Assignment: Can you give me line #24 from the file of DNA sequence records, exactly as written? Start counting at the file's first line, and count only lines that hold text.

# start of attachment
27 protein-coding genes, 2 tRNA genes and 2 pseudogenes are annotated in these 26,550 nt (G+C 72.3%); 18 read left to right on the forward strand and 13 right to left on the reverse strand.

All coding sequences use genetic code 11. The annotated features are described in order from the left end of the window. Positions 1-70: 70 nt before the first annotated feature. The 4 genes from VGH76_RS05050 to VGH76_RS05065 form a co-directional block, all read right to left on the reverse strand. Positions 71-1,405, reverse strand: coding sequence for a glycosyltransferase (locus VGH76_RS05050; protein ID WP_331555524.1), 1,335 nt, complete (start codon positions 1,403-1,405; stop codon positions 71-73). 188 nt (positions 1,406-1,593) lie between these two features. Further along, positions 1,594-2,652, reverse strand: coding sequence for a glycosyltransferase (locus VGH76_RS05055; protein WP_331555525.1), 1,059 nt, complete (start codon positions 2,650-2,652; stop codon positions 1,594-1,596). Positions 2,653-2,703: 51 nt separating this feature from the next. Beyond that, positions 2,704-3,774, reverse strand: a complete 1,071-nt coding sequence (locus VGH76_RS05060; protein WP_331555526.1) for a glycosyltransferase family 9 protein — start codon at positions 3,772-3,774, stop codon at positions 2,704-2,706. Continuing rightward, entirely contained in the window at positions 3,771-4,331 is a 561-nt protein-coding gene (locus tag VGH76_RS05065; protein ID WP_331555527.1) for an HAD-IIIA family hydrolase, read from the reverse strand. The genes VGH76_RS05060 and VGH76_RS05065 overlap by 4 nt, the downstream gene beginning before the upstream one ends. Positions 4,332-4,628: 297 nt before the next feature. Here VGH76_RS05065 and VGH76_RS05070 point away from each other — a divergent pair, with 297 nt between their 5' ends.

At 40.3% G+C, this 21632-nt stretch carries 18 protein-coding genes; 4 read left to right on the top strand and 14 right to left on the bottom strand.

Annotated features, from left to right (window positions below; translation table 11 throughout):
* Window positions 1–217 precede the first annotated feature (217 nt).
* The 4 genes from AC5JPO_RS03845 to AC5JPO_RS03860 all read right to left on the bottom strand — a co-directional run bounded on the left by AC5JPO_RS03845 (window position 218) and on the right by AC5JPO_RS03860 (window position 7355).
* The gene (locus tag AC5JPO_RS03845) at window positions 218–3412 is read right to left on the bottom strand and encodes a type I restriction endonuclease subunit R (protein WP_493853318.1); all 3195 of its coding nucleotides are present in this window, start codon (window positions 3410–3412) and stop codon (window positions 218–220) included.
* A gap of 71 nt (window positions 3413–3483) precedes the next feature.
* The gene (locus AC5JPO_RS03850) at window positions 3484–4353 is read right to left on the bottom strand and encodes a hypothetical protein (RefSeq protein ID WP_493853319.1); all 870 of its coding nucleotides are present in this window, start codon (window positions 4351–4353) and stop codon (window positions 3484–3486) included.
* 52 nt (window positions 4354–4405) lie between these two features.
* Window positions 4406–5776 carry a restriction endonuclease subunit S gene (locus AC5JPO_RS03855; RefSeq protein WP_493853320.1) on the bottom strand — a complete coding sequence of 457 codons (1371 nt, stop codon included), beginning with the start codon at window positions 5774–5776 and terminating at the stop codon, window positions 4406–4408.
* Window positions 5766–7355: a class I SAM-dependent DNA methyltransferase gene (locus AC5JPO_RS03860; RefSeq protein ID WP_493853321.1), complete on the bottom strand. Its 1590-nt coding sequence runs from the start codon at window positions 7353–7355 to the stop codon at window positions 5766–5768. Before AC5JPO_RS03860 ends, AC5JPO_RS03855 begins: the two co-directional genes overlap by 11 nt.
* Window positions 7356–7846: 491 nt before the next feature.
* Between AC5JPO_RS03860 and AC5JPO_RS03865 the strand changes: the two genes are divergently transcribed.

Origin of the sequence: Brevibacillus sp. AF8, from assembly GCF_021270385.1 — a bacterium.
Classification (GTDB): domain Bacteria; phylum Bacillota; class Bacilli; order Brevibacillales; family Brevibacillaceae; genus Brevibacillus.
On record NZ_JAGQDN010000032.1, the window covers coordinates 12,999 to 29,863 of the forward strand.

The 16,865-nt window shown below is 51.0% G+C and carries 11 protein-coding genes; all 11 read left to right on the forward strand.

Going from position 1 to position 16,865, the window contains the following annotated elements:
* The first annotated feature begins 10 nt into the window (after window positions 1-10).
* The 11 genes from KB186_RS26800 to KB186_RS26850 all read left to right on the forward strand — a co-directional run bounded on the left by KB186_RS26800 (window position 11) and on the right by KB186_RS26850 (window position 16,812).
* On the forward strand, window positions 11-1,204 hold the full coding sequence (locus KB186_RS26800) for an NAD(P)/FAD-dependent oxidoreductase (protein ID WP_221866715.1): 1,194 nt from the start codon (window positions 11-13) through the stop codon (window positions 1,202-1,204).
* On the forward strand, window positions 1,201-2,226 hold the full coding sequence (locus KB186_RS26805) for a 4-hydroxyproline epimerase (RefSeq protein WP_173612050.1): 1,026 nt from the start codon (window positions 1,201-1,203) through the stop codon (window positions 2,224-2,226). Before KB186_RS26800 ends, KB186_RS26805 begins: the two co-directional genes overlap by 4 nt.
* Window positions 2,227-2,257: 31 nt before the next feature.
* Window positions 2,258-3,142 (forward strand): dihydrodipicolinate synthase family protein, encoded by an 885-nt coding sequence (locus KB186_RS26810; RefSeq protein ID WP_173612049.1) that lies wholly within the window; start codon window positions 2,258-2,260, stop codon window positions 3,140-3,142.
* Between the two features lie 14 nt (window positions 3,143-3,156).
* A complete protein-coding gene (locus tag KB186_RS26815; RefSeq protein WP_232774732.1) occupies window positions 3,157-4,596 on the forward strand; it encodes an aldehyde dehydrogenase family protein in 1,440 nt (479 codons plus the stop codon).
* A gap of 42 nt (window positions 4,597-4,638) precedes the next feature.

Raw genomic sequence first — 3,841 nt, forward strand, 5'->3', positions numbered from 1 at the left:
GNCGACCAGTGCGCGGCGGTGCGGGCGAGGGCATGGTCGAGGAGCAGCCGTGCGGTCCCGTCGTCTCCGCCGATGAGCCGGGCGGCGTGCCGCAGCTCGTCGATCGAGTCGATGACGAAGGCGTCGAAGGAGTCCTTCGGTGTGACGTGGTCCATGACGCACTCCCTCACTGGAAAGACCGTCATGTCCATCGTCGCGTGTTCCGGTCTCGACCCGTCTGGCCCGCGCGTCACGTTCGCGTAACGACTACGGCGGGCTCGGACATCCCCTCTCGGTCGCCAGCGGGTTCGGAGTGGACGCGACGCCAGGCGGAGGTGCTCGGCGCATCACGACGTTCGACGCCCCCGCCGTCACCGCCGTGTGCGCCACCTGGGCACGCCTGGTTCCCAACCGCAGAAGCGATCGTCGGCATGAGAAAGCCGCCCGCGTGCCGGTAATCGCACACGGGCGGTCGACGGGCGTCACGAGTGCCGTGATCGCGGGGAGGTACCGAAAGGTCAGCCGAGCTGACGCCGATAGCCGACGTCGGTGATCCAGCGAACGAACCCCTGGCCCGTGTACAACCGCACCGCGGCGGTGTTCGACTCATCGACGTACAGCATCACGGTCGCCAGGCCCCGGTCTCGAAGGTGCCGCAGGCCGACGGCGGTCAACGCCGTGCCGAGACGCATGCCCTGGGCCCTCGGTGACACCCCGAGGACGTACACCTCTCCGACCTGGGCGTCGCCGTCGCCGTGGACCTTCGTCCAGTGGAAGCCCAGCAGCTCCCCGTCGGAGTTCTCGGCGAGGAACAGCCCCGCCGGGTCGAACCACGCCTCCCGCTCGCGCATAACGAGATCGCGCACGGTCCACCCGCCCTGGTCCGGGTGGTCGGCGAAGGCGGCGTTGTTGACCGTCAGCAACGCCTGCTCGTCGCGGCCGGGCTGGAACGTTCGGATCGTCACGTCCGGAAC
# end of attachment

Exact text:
* Window positions 2,227-2,257: 31 nt before the next feature.